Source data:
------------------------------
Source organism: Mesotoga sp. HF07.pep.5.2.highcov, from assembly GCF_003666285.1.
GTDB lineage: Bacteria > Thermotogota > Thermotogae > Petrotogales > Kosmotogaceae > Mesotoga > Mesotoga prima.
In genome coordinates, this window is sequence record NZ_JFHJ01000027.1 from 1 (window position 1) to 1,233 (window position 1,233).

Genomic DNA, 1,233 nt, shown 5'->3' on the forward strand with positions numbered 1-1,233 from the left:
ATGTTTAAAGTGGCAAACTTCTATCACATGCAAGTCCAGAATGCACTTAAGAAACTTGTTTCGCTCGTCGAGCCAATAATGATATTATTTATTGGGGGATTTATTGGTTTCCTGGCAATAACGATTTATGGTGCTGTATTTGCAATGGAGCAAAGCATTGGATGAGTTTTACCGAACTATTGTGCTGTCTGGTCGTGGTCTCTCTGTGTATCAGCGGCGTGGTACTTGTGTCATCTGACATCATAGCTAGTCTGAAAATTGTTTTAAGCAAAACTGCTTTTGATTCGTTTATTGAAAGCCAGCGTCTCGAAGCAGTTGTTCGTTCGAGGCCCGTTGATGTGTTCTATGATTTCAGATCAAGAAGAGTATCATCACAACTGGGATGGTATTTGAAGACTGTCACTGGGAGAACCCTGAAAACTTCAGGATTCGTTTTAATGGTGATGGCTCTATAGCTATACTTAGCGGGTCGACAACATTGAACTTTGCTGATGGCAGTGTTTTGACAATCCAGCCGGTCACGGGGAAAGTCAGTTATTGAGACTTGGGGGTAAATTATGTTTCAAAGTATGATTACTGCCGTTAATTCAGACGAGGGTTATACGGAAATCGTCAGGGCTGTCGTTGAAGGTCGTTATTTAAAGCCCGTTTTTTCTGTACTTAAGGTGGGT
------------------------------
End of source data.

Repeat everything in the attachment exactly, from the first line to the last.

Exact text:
Source organism: Mesotoga sp. HF07.pep.5.2.highcov, from assembly GCF_003666285.1.
GTDB lineage: Bacteria > Thermotogota > Thermotogae > Petrotogales > Kosmotogaceae > Mesotoga > Mesotoga prima.
In genome coordinates, this window is sequence record NZ_JFHJ01000027.1 from 1 (window position 1) to 1,233 (window position 1,233).

Genomic DNA, 1,233 nt, shown 5'->3' on the forward strand with positions numbered 1-1,233 from the left:
ATGTTTAAAGTGGCAAACTTCTATCACATGCAAGTCCAGAATGCACTTAAGAAACTTGTTTCGCTCGTCGAGCCAATAATGATATTATTTATTGGGGGATTTATTGGTTTCCTGGCAATAACGATTTATGGTGCTGTATTTGCAATGGAGCAAAGCATTGGATGAGTTTTACCGAACTATTGTGCTGTCTGGTCGTGGTCTCTCTGTGTATCAGCGGCGTGGTACTTGTGTCATCTGACATCATAGCTAGTCTGAAAATTGTTTTAAGCAAAACTGCTTTTGATTCGTTTATTGAAAGCCAGCGTCTCGAAGCAGTTGTTCGTTCGAGGCCCGTTGATGTGTTCTATGATTTCAGATCAAGAAGAGTATCATCACAACTGGGATGGTATTTGAAGACTGTCACTGGGAGAACCCTGAAAACTTCAGGATTCGTTTTAATGGTGATGGCTCTATAGCTATACTTAGCGGGTCGACAACATTGAACTTTGCTGATGGCAGTGTTTTGACAATCCAGCCGGTCACGGGGAAAGTCAGTTATTGAGACTTGGGGGTAAATTATGTTTCAAAGTATGATTACTGCCGTTAATTCAGACGAGGGTTATACGGAAATCGTCAGGGCTGTCGTTGAAGGTCGTTATTTAAAGCCCGTTTTTTCTGTACTTAAGGTGGGT